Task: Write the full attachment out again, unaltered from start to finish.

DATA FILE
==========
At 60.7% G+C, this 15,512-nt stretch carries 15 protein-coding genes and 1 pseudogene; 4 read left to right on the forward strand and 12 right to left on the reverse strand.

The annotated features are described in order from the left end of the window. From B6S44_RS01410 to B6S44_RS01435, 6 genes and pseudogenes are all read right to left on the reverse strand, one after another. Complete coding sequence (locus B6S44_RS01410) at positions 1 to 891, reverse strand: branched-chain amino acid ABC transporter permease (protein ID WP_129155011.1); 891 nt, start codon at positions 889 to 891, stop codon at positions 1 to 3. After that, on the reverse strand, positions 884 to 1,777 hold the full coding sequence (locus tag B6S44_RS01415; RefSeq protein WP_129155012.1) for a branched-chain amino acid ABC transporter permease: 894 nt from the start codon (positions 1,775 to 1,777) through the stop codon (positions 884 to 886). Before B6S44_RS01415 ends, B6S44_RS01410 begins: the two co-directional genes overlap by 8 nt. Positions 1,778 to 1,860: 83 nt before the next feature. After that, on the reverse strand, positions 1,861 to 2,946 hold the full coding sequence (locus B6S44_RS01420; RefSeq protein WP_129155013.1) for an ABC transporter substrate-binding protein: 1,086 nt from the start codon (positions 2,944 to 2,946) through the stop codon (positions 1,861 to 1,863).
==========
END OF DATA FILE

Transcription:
At 60.7% G+C, this 15,512-nt stretch carries 15 protein-coding genes and 1 pseudogene; 4 read left to right on the forward strand and 12 right to left on the reverse strand.

The annotated features are described in order from the left end of the window. From B6S44_RS01410 to B6S44_RS01435, 6 genes and pseudogenes are all read right to left on the reverse strand, one after another. Complete coding sequence (locus B6S44_RS01410) at positions 1 to 891, reverse strand: branched-chain amino acid ABC transporter permease (protein ID WP_129155011.1); 891 nt, start codon at positions 889 to 891, stop codon at positions 1 to 3. After that, on the reverse strand, positions 884 to 1,777 hold the full coding sequence (locus tag B6S44_RS01415; RefSeq protein WP_129155012.1) for a branched-chain amino acid ABC transporter permease: 894 nt from the start codon (positions 1,775 to 1,777) through the stop codon (positions 884 to 886). Before B6S44_RS01415 ends, B6S44_RS01410 begins: the two co-directional genes overlap by 8 nt. Positions 1,778 to 1,860: 83 nt before the next feature. After that, on the reverse strand, positions 1,861 to 2,946 hold the full coding sequence (locus B6S44_RS01420; RefSeq protein WP_129155013.1) for an ABC transporter substrate-binding protein: 1,086 nt from the start codon (positions 2,944 to 2,946) through the stop codon (positions 1,861 to 1,863).